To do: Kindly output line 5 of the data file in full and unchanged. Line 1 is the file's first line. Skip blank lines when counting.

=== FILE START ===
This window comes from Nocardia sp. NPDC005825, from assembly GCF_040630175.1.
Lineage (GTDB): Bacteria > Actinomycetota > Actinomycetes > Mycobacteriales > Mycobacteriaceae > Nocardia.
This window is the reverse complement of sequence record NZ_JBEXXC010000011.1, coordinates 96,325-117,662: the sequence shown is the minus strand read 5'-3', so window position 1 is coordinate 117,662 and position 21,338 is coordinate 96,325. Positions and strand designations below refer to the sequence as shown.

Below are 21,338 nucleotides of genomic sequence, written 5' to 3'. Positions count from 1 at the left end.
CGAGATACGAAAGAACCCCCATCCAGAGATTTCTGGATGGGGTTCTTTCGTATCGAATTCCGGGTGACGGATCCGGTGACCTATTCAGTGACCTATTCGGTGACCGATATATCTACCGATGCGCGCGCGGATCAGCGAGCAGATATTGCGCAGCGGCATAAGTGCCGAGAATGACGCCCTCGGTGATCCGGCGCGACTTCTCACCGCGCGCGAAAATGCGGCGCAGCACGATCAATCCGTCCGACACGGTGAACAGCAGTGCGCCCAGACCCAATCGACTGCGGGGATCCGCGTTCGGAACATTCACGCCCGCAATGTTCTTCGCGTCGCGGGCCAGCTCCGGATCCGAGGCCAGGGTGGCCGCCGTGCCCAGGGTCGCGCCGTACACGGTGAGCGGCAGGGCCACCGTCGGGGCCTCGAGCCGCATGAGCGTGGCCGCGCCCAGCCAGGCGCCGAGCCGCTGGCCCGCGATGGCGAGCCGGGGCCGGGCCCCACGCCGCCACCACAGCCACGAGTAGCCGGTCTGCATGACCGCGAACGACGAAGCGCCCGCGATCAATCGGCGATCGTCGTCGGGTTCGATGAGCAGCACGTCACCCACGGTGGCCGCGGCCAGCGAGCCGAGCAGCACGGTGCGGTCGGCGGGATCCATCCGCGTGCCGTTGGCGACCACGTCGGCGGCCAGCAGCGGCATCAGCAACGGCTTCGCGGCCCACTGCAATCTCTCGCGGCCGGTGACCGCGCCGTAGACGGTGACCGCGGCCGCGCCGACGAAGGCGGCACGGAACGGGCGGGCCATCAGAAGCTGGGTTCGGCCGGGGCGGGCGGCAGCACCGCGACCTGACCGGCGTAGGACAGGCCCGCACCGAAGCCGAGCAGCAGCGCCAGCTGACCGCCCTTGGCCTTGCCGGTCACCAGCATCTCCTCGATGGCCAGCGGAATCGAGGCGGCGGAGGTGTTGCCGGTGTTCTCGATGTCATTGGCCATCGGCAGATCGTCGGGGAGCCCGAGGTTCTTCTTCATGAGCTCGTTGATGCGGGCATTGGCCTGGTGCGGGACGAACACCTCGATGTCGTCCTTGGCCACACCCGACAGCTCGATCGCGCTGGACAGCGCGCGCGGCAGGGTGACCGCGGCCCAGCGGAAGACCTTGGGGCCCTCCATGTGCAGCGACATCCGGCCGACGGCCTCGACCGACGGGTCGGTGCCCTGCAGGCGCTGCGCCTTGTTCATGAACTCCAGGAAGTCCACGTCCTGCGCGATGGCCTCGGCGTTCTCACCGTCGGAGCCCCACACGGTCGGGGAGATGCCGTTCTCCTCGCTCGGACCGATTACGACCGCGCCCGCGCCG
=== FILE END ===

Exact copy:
CGAGATACGAAAGAACCCCCATCCAGAGATTTCTGGATGGGGTTCTTTCGTATCGAATTCCGGGTGACGGATCCGGTGACCTATTCAGTGACCTATTCGGTGACCGATATATCTACCGATGCGCGCGCGGATCAGCGAGCAGATATTGCGCAGCGGCATAAGTGCCGAGAATGACGCCCTCGGTGATCCGGCGCGACTTCTCACCGCGCGCGAAAATGCGGCGCAGCACGATCAATCCGTCCGACACGGTGAACAGCAGTGCGCCCAGACCCAATCGACTGCGGGGATCCGCGTTCGGAACATTCACGCCCGCAATGTTCTTCGCGTCGCGGGCCAGCTCCGGATCCGAGGCCAGGGTGGCCGCCGTGCCCAGGGTCGCGCCGTACACGGTGAGCGGCAGGGCCACCGTCGGGGCCTCGAGCCGCATGAGCGTGGCCGCGCCCAGCCAGGCGCCGAGCCGCTGGCCCGCGATGGCGAGCCGGGGCCGGGCCCCACGCCGCCACCACAGCCACGAGTAGCCGGTCTGCATGACCGCGAACGACGAAGCGCCCGCGATCAATCGGCGATCGTCGTCGGGTTCGATGAGCAGCACGTCACCCACGGTGGCCGCGGCCAGCGAGCCGAGCAGCACGGTGCGGTCGGCGGGATCCATCCGCGTGCCGTTGGCGACCACGTCGGCGGCCAGCAGCGGCATCAGCAACGGCTTCGCGGCCCACTGCAATCTCTCGCGGCCGGTGACCGCGCCGTAGACGGTGACCGCGGCCGCGCCGACGAAGGCGGCACGGAACGGGCGGGCCATCAGAAGCTGGGTTCGGCCGGGGCGGGCGGCAGCACCGCGACCTGACCGGCGTAGGACAGGCCCGCACCGAAGCCGAGCAGCAGCGCCAGCTGACCGCCCTTGGCCTTGCCGGTCACCAGCATCTCCTCGATGGCCAGCGGAATCGAGGCGGCGGAGGTGTTGCCGGTGTTCTCGATGTCATTGGCCATCGGCAGATCGTCGGGGAGCCCGAGGTTCTTCTTCATGAGCTCGTTGATGCGGGCATTGGCCTGGTGCGGGACGAACACCTCGATGTCGTCCTTGGCCACACCCGACAGCTCGATCGCGCTGGACAGCGCGCGCGGCAGGGTGACCGCGGCCCAGCGGAAGACCTTGGGGCCCTCCATGTGCAGCGACATCCGGCCGACGGCCTCGACCGACGGGTCGGTGCCCTGCAGGCGCTGCGCCTTGTTCATGAACTCCAGGAAGTCCACGTCCTGCGCGATGGCCTCGGCGTTCTCACCGTCGGAGCCCCACACGGTCGGGGAGATGCCGTTCTCCTCGCTCGGACCGATTACGACCGCGCCCGCGCCG